So Who Is John Galt, Anyway? by Robert Tracinski - [TEST] The Objective Standard

Independently Published, 2019
306 pp. $16.99 (paperback)

Author’s note: This review assumes knowledge of Ayn Rand’s Atlas Shrugged and contains spoilers.

In So Who Is John Galt, Anyway?, Robert Tracinski provides a wide-ranging examination of Ayn Rand’s magnum opus, Atlas Shrugged. For those who have read the novel and wish to dig deeper, this collection of twenty essays is an excellent companion.

In a chapter titled “Whydunit?,” Tracinski examines the role of philosophic speeches in the novel. In a conventional “whodunit,” the reader receives the same clues as the investigator and has a chance to identify the perpetrator before the big reveal at the story’s climax. Tracinski points out that the big question in Atlas Shrugged is not who done it—after all, the prime mover is revealed when one-third of the story still remains—but why he and his fellow conspirators do what they do. As Tracinski points out, by the end of part two, Dagny Taggart has solved many of the book’s mysteries: She’s found the inventor of the motor; she’s discovered that he is the “destroyer,” the man facilitating the world’s brain drain; and she has located the creators he’s siphoned from society. “Yet,” writes Tracinski, “this is not the resolution of the plot, because the real mystery isn’t the ‘who’ or the ‘what.’ It’s the why” (177).

Tracinski highlights the fact that the philosophic speeches in Atlas are crucial to answering the “why” at the core of the book: They drive the plot forward while revealing the ideas that motivate the story’s heroes and villains. For example, in the book’s longest speech, John Galt not only asks creators of all types to join his strike, but he explains the philosophic system that led him to initiate it. And by this point, readers are eager to know what argument could be so potent that it persuaded towering creators in every field to abandon their life’s work. Given those whom it’s won over, such an argument could not have relied on “vague slogans or appeals to tradition or emotion” (178). The only thing that could have convinced such heroes as Francisco D’Anconia, Ken Danagger, and Midas Mulligan to leave society and the businesses they’ve built is a thorough, rational, philosophic argument.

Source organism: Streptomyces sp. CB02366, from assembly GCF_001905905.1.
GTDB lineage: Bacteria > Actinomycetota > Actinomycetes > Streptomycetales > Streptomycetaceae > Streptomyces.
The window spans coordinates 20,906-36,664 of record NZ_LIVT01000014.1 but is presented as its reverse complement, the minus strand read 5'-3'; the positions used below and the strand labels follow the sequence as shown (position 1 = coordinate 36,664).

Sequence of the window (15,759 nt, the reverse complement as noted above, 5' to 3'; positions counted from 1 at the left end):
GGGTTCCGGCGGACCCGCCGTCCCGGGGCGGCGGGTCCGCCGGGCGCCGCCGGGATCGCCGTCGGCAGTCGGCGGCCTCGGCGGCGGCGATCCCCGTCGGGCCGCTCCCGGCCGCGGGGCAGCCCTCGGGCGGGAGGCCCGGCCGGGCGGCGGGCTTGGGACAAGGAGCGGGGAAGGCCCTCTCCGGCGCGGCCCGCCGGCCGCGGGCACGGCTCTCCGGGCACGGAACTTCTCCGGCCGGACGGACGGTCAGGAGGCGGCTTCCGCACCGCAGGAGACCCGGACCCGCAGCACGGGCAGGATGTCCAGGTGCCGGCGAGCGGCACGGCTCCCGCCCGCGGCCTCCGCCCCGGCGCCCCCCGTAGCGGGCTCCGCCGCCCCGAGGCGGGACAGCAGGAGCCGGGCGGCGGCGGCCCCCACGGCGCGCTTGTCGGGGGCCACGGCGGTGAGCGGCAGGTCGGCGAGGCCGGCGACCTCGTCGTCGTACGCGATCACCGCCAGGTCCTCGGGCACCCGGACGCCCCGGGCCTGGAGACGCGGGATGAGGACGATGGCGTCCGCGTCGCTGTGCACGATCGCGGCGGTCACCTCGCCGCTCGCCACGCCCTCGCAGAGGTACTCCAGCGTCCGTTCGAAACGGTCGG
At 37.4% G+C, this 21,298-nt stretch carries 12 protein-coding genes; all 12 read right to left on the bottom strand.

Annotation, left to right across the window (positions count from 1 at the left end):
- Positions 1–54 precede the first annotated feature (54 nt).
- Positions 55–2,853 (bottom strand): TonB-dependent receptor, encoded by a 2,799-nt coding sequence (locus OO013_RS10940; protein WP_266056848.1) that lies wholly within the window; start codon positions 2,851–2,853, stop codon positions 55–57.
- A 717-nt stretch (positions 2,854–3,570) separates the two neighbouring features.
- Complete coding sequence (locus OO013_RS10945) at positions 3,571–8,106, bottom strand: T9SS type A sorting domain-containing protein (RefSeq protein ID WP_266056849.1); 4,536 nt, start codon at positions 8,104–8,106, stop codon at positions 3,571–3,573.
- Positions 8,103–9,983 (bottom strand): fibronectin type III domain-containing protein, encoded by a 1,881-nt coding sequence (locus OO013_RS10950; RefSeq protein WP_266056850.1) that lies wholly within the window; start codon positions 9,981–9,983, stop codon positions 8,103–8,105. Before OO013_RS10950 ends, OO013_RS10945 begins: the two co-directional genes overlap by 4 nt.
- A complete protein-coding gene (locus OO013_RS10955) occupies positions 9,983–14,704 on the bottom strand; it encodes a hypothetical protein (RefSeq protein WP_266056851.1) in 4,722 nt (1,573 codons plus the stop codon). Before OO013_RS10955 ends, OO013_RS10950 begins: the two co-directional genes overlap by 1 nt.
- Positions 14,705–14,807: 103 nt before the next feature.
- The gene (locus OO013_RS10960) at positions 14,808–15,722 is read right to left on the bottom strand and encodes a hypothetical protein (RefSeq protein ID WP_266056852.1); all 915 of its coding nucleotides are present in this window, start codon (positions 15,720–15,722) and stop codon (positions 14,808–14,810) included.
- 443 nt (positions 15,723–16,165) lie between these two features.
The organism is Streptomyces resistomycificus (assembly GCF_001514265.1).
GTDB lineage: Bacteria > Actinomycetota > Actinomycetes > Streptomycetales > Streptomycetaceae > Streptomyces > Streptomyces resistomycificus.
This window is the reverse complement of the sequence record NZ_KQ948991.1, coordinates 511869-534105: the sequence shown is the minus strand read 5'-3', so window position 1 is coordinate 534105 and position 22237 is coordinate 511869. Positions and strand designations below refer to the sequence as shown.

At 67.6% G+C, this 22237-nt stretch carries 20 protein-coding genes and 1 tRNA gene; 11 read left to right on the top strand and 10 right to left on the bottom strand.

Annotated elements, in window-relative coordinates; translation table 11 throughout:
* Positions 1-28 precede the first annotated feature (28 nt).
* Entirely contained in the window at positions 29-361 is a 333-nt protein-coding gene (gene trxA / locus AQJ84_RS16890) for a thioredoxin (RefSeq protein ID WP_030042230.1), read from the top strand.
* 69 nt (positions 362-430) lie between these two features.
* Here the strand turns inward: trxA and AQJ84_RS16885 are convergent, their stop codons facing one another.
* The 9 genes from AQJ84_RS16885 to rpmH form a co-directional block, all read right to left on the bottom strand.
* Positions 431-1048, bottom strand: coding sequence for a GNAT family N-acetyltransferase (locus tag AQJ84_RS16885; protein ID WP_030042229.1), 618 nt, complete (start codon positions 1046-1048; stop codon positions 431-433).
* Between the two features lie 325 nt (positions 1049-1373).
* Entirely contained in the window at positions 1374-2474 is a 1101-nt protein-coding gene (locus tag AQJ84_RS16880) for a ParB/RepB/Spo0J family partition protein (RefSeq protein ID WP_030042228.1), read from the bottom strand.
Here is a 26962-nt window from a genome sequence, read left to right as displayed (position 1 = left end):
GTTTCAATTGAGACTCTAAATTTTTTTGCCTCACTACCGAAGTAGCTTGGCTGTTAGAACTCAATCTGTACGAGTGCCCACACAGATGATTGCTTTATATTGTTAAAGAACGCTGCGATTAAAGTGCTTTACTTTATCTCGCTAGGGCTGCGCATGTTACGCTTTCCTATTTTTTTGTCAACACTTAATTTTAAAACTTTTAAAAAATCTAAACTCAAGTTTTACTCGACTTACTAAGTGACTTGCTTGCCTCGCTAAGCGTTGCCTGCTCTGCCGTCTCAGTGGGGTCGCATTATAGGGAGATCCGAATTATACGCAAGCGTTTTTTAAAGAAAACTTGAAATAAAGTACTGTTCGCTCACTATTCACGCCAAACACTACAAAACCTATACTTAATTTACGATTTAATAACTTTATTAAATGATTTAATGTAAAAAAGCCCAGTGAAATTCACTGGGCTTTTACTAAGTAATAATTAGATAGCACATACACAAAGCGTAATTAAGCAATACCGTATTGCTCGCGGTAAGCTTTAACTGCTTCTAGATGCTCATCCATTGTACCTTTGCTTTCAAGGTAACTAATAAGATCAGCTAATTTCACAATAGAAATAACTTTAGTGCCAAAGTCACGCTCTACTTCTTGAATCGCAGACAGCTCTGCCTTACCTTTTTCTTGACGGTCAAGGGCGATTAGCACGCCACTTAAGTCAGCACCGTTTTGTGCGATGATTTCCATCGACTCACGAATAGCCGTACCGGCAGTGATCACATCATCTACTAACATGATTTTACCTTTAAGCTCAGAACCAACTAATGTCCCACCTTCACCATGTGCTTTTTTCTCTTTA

Some—including fans and critics alike—argue that Galt’s speech is too long, and Tracinski agrees, contending that its “length is a proven impediment to the forward movement of the plot” (182). In his evaluation, “Galt’s Speech contains a bit too much abstract philosophy, ideas that are necessary for the philosophical deep thinker, but not for the general audience to which the novel is directed” (183).

Whether or not Galt’s speech could be profitably truncated, Tracinski’s main point in this chapter is correct: Atlas is a whydunit. And near the end of the book’s long plot development, a philosophy-driven mystery, the hero must explain why the creators have gone and what are the conditions of their return. In so doing, Galt’s speech integrates the book’s plot and theme.

In another fascinating chapter, “The First of Their Return,” Tracinski shows that Rand was not merely a philosopher of the Enlightenment tradition—celebrating reason, self-interest, and individual rights—but that she corrected many of the philosophic errors and omissions of the period. She fulfilled the Enlightenment’s promise by formulating the axiom that existence exists independent of consciousness and by providing an objective basis for morality. Perhaps Tracinski’s most insightful point in this regard is that Rand fixed and completed the Enlightenment’s philosophy of reason in her capacity as a novelist by integrating reason and emotion in her characters.